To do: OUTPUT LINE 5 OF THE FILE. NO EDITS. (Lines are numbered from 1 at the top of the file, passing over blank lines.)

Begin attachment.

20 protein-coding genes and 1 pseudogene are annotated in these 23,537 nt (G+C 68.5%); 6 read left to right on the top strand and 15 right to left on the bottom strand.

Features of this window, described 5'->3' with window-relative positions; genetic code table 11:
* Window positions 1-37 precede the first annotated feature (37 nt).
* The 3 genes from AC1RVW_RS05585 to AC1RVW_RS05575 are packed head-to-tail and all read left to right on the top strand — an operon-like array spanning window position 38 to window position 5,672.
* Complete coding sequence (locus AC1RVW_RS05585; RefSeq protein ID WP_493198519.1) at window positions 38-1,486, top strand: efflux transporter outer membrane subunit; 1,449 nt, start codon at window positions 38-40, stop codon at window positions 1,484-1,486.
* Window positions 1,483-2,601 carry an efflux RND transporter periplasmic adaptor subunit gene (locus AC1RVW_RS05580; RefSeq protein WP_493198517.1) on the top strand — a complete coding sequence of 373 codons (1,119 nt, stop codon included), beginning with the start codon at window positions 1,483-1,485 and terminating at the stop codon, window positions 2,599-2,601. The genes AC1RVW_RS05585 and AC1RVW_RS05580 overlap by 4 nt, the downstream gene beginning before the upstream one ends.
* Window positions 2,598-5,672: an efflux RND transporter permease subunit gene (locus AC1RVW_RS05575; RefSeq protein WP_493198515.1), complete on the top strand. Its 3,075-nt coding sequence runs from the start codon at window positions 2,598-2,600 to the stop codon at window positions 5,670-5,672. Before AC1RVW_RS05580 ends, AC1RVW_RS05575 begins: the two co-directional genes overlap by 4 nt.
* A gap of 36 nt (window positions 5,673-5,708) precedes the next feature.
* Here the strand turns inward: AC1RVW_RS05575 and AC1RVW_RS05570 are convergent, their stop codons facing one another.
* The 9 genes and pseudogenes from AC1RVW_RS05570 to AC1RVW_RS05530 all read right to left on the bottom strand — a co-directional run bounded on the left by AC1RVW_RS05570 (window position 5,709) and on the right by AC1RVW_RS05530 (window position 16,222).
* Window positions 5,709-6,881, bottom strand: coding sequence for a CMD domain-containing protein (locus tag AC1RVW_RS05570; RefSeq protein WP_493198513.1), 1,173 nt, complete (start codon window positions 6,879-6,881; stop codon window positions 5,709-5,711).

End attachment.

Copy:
* Complete coding sequence (locus AC1RVW_RS05585; RefSeq protein ID WP_493198519.1) at window positions 38-1,486, top strand: efflux transporter outer membrane subunit; 1,449 nt, start codon at window positions 38-40, stop codon at window positions 1,484-1,486.